The man the Bush administration is seriously eyeing for the post of U.S. ambassador to Israel is not only the architect of President Clinton’s failed Middle East peace initiative, he is also the brains behind earlier failed peace efforts by Bush’s father.
Daniel Kurtzer, now serving as U.S. ambassador to Egypt, was the key figure in the process of formulating the U.S. decision to recognize the Palestine Liberation Organization and Yasser Arafat as the legitimate and sole representatives of the Palestinian people.
During a period of intense terrorism against Israel in 1988, it was Kurtzer, as an official in the State Department, who argued that the U.S. must reach out to the PLO, which he characterized as moving in a “moderate” direction.
That critical change in U.S. policy not only ended in disaster in 1990, when the first Bush administration broke off dealings with Arafat because of continued terrorist activity, it also set the stage for failed efforts during the Clinton administration to hand over much of Jerusalem, including the Temple Mount, to the Palestinian Authority.
Though he is an Orthodox Jew, Kurtzer has a long-standing antipathy toward Israel. In his 1976 Ph.D. dissertation at Columbia University, Kurtzer blamed Israeli responses to terrorist strikes for “the radicalization of those Palestinians to violence.” Interestingly, Kurtzer never characterized as “terrorists” those who carried out massacres of civilians. In his thesis, they were called “guerrillas.”
Kurtzer, perhaps more than any other diplomatic policymaker of the last 12 years, is responsible for the new U.S. “even-handedness” in Middle East affairs. To Kurtzer, there are no aggressors in the Middle East and no victims. The two sides are equally to blame for the conflict.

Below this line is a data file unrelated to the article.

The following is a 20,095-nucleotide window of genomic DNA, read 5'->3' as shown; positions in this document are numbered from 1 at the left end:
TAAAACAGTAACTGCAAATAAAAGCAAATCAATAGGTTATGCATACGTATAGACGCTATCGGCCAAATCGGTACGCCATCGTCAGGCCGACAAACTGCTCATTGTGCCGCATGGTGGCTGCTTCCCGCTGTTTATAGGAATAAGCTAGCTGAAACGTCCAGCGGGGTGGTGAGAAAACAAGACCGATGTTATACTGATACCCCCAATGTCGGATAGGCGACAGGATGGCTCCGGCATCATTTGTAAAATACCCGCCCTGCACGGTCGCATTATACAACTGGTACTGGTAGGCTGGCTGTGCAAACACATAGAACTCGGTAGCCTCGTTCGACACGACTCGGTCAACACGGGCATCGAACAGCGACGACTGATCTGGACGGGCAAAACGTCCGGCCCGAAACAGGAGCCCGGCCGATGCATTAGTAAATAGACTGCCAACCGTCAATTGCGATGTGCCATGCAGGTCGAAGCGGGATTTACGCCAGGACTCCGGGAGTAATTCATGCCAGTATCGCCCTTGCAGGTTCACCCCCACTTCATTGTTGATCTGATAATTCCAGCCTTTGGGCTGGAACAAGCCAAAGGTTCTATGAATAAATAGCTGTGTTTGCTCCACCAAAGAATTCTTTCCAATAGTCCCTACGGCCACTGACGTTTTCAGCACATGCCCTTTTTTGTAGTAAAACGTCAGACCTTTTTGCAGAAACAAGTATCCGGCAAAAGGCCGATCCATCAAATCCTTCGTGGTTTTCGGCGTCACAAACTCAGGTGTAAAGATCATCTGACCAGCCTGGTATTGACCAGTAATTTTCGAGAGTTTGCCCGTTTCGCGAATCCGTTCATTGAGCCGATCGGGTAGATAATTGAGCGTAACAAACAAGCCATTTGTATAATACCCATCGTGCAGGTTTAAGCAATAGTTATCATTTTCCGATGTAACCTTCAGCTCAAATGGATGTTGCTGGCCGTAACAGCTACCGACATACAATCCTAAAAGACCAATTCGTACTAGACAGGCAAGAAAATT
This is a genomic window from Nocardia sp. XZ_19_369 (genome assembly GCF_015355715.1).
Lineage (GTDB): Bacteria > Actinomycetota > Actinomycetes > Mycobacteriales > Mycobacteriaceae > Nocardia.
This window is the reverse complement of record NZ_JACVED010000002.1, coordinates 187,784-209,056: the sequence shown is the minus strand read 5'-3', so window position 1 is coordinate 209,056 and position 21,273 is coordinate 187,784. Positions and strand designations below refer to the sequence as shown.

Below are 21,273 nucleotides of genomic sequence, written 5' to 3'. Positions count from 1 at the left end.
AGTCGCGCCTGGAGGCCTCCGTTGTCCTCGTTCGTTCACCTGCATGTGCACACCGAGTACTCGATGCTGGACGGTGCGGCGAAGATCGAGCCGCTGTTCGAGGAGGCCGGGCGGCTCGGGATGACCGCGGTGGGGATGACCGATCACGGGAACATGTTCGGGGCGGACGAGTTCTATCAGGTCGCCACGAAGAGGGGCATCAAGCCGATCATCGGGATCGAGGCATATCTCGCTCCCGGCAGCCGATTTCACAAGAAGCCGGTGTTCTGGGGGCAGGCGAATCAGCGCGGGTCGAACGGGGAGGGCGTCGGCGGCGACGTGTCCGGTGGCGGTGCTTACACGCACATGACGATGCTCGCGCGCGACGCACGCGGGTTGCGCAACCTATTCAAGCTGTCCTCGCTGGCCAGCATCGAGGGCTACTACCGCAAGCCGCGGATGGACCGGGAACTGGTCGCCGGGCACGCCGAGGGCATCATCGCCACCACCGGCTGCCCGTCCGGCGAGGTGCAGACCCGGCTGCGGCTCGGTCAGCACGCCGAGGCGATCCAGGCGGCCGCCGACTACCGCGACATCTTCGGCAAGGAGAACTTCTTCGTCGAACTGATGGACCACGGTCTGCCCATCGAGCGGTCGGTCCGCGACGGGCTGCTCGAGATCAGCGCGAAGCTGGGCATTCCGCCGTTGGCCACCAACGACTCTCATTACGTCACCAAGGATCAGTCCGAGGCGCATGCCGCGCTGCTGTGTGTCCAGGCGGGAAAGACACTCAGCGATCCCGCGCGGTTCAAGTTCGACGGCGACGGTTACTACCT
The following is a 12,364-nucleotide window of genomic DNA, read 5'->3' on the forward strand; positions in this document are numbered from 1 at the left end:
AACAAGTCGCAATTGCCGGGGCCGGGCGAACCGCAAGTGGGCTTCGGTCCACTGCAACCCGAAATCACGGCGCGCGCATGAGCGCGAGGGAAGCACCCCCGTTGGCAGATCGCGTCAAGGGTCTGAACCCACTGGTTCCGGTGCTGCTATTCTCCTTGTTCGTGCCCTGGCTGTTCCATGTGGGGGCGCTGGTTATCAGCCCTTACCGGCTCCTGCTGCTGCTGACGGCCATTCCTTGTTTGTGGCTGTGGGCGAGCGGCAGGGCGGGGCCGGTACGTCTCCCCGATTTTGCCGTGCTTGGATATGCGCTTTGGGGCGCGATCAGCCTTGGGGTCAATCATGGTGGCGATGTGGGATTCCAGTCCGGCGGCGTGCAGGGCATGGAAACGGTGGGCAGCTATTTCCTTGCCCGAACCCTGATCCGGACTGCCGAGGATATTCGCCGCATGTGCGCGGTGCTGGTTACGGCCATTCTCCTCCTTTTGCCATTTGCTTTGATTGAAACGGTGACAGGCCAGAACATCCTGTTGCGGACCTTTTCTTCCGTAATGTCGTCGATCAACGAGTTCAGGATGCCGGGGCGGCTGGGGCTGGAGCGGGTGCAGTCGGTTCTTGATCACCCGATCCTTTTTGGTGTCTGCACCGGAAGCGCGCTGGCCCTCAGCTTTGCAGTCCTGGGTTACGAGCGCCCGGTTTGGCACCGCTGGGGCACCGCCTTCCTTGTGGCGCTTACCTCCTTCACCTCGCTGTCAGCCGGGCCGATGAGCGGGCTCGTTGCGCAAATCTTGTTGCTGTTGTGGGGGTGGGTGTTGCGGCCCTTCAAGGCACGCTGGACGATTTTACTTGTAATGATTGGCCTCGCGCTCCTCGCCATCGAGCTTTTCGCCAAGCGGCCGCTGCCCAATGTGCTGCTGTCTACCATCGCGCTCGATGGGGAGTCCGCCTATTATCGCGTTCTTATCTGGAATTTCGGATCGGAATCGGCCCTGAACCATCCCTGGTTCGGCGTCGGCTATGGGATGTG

Further, he accepts a false premise — that the Palestinian problem is the core of the conflict in the Middle East, rather than a much-manipulated symbol to ensure Israelis are forever perceived as aggressors and the Arabs as aggrieved.
Kurtzer was the principal author of one of the most important statements of U.S. policy in the Middle East, a speech by Secretary of State George Shultz to a conference at the Wye Plantation in Maryland in 1988: “The legitimate rights of the Palestinian people, including political rights” must be recognized and addressed, said Shultz. “Palestinian participation is required at every stage of the negotiations.”
That’s the box in which Israel has been forced to operate ever since.
Probably more than any other State Department official, Kurtzer has been instrumental in promoting the goals of the Palestinians and in raising their grievances to the center of the U.S. policymaking agenda. It was Kurtzer who, as a speechwriter for former Secretary of State James Baker, coined the term “land for peace.”
Kurtzer has never been a popular figure in Israel. Former Prime Minister Yitzhak Shamir referred to Kurtzer and two colleagues as “Baker’s little Jews.” Though, today, officials in Jerusalem are being careful about making any comments that might be perceived as interference in U.S. foreign policy decisions.
Once confronted in a synagogue by a man armed with harsh rhetoric by PLO officials in stark contrast to their public commitment to peace, Kurtzer responded, “The United States can’t and will not base its peace process policy on public statements made by either side. We don’t support statements by either side that are excessive. We don’t support public statements by either side that are designed not to advance the peace process, and we don’t react to those kinds of public statements.”
Interesting. Because it was a public statement alone by Yasser Arafat repudiating terrorism that won him a place at the bargaining table — word and words alone.
And the point man in bringing Arafat to the table — as far back as 13 years ago — was Daniel Kurtzer.
This is not a man who should be rewarded for his good work and great results with the plum assignment of ambassador to Israel. No way. If the Bush administration does decide to choose Kurtzer, it will be making a big mistake. He will not be well-received. He will not be a goodwill ambassador.
Kurtzer is smart. He has diplomatic skills. He is multi-lingual and well-educated. But his track record in charting the course to peace in the Middle East is nothing short of disastrous.
It’s time for a change. It’s not time to repeat the mistakes of the past three administrations.